Dimi Mint Abba (singer/ardin), Veirouz Mint Seymali (backing vocals/percussion), Mohammed Ould Seymali & Ould Ahmed Fall (keyboards)
Reviewed by: Rob Witts
Reviewed: 4 August, 2006
Venue: Royal Albert Hall, London
An enthusiastic audience greeted this World Music double-bill, now a regular (if arguably token-gesture) fixture in the Proms schedules, which catches artists who had been at WOMAD in Reading the previous weekend. Cheika Rimitti had been due to share the bill, but her death in May meant that Dimi Mint Abba appeared in her place. Her role is something like that of a bard, combining music with social history and commentary: when she sang, there was an arresting authority to her voice. She accompanied herself on the ardin, a traditional harp, and was backed by a sonorous gourd drum and, incongruously, electronic keyboards. The subtle brocade of voice and ardin sat uneasily with the thumping pre-programmed rhythms; the most exciting instrumental was Veirouz Mint Seymali’s dance actions while drumming up a storm. But Dimi showed why she is a star in her native Mauritania, inflecting intricate melodies with an astonishing range of vocal colour.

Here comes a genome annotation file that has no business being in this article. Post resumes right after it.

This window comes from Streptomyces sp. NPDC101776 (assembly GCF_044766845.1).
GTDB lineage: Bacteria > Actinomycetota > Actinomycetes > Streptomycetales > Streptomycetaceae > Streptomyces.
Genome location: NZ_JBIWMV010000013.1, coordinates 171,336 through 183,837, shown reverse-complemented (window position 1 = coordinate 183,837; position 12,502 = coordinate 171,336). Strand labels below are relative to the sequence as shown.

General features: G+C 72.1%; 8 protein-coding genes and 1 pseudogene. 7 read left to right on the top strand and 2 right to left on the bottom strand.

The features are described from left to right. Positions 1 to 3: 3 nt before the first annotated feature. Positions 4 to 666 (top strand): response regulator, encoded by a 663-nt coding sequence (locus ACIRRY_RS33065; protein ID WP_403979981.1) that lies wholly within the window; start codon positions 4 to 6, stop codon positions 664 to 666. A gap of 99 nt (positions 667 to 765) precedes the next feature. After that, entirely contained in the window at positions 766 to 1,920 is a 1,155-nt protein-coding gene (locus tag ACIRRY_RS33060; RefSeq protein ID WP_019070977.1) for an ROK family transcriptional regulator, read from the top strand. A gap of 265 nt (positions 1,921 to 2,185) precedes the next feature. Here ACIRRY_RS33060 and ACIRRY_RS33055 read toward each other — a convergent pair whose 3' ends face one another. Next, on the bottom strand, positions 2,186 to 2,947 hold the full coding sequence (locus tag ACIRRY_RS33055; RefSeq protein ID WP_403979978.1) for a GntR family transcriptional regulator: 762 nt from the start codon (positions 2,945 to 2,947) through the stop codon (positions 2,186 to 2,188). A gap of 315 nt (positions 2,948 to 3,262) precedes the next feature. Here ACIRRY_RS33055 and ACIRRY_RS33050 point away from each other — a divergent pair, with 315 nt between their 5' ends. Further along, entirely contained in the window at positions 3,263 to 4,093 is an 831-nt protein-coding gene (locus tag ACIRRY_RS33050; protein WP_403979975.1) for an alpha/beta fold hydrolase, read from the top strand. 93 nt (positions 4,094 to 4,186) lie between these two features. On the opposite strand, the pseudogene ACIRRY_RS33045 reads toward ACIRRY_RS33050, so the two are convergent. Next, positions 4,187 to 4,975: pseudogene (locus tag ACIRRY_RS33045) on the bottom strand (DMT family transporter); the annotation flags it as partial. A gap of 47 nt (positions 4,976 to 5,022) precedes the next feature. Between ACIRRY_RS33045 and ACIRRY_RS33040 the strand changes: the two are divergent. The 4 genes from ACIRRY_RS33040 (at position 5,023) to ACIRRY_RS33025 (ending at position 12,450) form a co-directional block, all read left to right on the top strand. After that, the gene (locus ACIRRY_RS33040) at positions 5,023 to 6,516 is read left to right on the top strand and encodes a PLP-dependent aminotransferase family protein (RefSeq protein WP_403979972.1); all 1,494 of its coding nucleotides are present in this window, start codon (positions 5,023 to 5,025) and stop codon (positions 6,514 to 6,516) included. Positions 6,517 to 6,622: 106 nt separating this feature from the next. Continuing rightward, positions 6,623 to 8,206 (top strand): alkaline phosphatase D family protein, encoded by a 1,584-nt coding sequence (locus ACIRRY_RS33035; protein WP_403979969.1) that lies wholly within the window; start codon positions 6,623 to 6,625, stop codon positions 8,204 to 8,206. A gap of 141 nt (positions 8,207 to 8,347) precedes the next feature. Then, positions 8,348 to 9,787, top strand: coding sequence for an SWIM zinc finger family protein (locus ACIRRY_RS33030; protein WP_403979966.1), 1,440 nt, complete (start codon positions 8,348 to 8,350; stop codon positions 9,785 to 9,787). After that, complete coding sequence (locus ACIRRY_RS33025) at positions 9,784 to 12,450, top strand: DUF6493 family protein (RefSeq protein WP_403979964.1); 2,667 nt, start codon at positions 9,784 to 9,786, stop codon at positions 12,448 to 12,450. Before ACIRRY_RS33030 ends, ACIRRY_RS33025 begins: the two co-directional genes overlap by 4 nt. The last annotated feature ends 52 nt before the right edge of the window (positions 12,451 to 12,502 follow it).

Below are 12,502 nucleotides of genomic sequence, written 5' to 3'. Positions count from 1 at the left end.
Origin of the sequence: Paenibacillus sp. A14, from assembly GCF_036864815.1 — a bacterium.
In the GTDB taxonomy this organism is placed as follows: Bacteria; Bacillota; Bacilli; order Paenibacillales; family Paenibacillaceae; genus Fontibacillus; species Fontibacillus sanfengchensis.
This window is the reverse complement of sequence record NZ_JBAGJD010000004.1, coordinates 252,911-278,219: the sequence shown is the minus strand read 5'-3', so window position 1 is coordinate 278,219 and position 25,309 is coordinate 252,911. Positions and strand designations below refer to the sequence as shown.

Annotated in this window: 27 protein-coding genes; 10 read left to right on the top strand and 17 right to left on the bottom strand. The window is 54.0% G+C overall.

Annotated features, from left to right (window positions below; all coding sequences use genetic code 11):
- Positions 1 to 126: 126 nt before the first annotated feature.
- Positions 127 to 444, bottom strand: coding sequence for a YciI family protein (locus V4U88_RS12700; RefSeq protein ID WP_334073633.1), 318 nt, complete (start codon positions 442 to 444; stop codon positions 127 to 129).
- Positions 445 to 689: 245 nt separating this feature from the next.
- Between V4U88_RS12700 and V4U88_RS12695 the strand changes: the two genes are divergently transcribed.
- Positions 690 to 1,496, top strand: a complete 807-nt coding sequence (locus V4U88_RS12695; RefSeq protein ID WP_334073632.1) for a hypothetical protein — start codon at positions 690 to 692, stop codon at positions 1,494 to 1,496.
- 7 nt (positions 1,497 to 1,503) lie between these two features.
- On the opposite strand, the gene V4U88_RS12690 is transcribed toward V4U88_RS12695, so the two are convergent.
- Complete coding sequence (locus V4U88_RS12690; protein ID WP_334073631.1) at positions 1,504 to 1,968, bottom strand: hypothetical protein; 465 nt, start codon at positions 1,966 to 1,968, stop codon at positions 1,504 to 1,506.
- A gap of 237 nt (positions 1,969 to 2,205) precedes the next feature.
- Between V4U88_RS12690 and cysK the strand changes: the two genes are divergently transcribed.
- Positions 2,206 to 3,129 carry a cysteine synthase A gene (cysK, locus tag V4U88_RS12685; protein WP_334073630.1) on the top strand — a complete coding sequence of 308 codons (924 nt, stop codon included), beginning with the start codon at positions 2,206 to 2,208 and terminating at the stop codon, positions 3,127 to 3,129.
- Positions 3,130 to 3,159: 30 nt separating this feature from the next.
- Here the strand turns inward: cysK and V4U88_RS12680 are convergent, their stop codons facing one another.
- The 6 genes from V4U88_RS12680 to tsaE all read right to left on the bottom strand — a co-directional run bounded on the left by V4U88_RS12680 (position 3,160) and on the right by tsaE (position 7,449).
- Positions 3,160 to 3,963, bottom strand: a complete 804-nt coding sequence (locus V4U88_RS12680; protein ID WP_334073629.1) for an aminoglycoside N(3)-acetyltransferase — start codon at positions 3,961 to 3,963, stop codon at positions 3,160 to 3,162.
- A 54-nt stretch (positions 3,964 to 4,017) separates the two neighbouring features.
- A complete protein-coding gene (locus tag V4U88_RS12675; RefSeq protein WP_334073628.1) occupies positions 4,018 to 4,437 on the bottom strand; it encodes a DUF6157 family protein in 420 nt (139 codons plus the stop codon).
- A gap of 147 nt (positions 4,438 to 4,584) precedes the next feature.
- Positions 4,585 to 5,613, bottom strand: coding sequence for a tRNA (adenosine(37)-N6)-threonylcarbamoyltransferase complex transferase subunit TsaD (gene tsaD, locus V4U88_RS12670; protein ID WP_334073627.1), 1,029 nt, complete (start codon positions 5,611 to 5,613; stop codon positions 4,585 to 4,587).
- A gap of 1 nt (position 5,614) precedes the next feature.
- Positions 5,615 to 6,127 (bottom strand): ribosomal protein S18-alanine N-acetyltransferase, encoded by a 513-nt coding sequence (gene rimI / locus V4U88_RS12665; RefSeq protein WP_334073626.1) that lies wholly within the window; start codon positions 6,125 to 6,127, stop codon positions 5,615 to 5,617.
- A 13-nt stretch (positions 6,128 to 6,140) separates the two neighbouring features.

Following her was Radio Tarifa, an Iberian group among the first to ignore the strictures of authenticity in favour of a more broad-minded approach to the traditional music of Spain, revisiting its roots in Arabic culture and playing on modern electric instruments. For this concert, one of the last – the group’s farewell performance in is September – the band was in ebullient mood, and revisited a number of its hits. The band includes some superb musicians; the introduction to “l mandil de Carolina” displayed the improvisatory skills of Amir Jon Haddad on lute and Vincent Molino on shawm over a bass drone, before the catchy flamenco rhythm kicked in. Jorge Gómez used a soft-edged sound to contrast with the oud, and deployed the distortion pedal on ‘Bulerías turcas’ to pleasing effect. Gravel-voiced singer Benjamín Escoriza was the consummate showman throughout, demonstrating a repertoire of paso doble moves and singing with passionate abandon. It was frustrating not to know what the songs were about – but that’s my fault for not speaking Spanish. While they are far from being the only Flamenco players to acknowledge the music’s Arabic origins – Juan Martín springs to mind, though in a more straight-ahead context – Radio Tarifa’s creativity and enjoyment are infectious, and the Arena of the Royal Albert Hall saw use as a dance floor by the end of the set.